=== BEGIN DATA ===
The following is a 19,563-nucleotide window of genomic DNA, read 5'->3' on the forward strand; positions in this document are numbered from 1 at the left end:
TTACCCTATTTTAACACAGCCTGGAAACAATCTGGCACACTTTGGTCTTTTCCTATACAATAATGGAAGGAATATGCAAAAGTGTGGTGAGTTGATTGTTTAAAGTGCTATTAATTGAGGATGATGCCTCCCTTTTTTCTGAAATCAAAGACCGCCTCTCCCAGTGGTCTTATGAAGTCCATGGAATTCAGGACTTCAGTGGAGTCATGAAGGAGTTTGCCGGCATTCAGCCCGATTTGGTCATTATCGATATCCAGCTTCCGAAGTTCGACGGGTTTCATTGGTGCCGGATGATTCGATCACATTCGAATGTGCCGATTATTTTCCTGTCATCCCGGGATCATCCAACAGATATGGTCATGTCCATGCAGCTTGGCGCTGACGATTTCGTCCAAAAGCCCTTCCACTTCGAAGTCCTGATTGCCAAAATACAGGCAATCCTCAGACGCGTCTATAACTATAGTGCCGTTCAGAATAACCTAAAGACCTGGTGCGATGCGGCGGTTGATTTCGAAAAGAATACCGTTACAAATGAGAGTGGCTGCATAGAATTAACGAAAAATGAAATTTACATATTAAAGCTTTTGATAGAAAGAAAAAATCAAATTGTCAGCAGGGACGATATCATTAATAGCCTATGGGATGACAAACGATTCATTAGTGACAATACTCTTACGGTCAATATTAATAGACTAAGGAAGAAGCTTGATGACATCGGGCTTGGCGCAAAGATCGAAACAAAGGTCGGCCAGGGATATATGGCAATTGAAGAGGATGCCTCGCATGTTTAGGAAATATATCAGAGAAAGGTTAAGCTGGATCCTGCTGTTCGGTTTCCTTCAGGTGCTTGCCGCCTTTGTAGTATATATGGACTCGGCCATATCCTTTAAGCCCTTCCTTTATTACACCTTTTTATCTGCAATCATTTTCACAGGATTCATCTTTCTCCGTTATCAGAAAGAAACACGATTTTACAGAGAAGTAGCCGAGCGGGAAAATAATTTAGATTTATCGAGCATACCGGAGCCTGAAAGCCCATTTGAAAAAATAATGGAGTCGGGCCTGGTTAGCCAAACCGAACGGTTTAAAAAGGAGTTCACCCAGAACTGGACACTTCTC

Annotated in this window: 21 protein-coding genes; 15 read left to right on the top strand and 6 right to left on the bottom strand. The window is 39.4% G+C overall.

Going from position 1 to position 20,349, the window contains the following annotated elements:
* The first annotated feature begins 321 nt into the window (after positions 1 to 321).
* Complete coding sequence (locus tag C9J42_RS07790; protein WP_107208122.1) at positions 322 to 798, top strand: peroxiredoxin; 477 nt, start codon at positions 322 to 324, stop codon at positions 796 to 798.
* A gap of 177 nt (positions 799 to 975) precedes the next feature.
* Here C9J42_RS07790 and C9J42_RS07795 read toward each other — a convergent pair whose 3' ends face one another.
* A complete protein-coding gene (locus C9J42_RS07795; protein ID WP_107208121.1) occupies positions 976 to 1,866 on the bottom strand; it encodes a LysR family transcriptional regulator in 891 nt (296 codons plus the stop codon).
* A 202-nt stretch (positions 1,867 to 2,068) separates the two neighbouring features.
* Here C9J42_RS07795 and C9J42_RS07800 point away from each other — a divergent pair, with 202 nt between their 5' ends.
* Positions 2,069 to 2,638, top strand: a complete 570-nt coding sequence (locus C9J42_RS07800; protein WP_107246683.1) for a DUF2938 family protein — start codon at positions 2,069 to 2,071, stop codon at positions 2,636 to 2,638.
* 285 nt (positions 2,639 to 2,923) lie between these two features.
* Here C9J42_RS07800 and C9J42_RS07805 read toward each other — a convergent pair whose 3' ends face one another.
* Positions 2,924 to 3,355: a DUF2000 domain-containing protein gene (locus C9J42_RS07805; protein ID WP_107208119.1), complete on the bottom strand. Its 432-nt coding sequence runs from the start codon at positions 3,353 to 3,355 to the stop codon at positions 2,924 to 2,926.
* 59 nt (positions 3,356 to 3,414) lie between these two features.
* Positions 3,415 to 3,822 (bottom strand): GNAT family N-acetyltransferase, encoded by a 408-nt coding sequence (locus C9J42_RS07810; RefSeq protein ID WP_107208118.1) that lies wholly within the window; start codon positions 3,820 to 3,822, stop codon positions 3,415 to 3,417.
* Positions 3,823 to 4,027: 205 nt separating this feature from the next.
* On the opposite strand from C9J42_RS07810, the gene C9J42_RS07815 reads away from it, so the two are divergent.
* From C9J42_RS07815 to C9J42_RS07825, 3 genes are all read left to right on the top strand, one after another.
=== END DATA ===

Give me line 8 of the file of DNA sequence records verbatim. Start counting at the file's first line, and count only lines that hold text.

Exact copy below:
* Here C9J42_RS07790 and C9J42_RS07795 read toward each other — a convergent pair whose 3' ends face one another.